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Not so smooth sailing on the St. Lawrence Seaway

In 1535, Jacques Cartier stood on Mount Royal looking down in despair at the Lachine Rapids that barred his further progress inland along the St. Lawrence River. It wasn't until 1954 that a formal agreement between Canada and the U.S. finally made the St. Lawrence Seaway possible. Heralded as a marvel of engineering when it opened in 1959, the Seaway has been hit by environmental problems and hard economic times over the last two decades. What lies ahead for the Seaway?

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The Seaway is hit by hard times, as Great Lakes-shipping is experiencing one of its worst seasons in a long time. Deckhands, cooks and electricians crowd into a port office in Thorold, Ont. during the summer, hoping a ship will come into dock in the Welland Canal and offer them work. But as this CBC Television clip shows, jobs are few and far between, and things won't get better any time soon.

"I haven't worked since last October," said one man. "I've been coming down here every day since the middle of March trying to get a job." The problem? There's not much grain to transport. Hot dry weather has turned Prairie grain to dust, and Canadian silos are already full to rim with grain, thus setting off a chain reaction. With no product to move, freighters simply drop anchor and sit idle in the middle of the Seaway, leaving these frustrated sailors without work.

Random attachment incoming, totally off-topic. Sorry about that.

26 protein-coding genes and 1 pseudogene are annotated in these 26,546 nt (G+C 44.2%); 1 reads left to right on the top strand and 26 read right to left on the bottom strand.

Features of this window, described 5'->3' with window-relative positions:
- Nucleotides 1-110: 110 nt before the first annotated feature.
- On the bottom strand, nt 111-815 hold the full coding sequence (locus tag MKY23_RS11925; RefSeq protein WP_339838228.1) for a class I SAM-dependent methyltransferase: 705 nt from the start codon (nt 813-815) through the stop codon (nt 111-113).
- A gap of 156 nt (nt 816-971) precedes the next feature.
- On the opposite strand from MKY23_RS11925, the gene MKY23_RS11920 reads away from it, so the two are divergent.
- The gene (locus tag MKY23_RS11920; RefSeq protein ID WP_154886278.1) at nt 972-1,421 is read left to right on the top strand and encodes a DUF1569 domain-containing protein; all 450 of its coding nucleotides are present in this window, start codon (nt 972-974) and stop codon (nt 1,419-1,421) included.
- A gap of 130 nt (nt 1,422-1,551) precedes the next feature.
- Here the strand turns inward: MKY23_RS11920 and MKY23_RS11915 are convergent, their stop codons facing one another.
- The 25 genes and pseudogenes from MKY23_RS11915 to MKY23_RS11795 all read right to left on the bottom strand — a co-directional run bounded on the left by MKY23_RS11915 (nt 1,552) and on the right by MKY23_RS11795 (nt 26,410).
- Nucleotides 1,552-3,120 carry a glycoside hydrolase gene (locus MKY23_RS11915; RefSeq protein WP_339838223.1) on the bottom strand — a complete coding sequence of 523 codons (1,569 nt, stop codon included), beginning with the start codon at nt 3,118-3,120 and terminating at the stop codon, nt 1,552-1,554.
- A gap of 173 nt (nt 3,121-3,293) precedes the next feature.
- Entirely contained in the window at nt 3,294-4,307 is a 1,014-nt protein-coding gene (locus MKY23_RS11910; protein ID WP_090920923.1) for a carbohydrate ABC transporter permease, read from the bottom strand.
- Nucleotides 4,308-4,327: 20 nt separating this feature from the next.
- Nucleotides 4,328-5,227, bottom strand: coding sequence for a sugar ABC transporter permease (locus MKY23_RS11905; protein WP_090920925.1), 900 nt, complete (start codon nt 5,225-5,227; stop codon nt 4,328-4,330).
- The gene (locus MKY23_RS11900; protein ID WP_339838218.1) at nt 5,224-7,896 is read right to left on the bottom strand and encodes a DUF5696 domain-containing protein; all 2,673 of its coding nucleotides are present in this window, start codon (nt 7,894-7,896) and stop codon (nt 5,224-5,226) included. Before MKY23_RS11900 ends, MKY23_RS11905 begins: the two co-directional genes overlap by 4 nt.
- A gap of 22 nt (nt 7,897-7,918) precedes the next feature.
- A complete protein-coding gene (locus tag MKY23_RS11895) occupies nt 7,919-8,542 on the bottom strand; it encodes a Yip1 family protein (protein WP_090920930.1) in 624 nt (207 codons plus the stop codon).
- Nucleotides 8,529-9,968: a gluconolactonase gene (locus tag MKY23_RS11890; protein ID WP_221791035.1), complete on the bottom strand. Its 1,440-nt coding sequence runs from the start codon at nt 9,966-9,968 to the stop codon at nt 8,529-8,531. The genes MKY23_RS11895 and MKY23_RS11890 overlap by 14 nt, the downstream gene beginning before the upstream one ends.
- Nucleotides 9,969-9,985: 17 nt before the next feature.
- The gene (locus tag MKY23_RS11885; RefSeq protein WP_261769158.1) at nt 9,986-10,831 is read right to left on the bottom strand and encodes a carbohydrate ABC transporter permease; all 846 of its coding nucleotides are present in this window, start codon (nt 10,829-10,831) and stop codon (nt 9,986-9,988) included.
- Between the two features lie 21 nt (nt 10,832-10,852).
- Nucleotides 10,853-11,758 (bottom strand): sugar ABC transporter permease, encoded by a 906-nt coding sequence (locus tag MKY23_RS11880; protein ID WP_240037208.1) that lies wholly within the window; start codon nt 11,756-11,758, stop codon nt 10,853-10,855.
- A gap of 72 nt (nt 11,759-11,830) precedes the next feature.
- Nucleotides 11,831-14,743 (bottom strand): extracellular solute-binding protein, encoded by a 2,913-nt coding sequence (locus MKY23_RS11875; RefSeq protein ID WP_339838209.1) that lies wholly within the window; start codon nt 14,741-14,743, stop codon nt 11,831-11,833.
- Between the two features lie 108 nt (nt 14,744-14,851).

• This rough season was part of a larger trend as shipping along the Great Lakes slowly decreased and as the years passed on, the Seaway slipped further and further into economic crisis.

• The St. Lawrence Seaway suffered one of its worst shipping seasons in 2001, as the volume of cargo was down 11.4 per cent. Seaway president Guy Veronneau cited a slump in the steel industry, a poor grain harvest in the Prairies and low water levels on the Great Lakes for the poor season.

• A year before this piece aired, the Seaway celebrated its 25th anniversary. The occasion was marked by a special 'Seaway Day' celebration on June 27. At the ceremony, U.S. President Ronald Reagan officially declared 1984 'The Year of the Seaway'.
Medium: Television
Program: The National
Broadcast Date: Aug. 9, 1985
Guest(s): Keith Edmunds, Roman Gralewicz, Paul Martin, Kenneth Staples
Host: Knowlton Nash
Reporter: Anna Maria Tremonti
Duration: 2:41

Last updated: November 10, 2014

Page consulted on November 10, 2014

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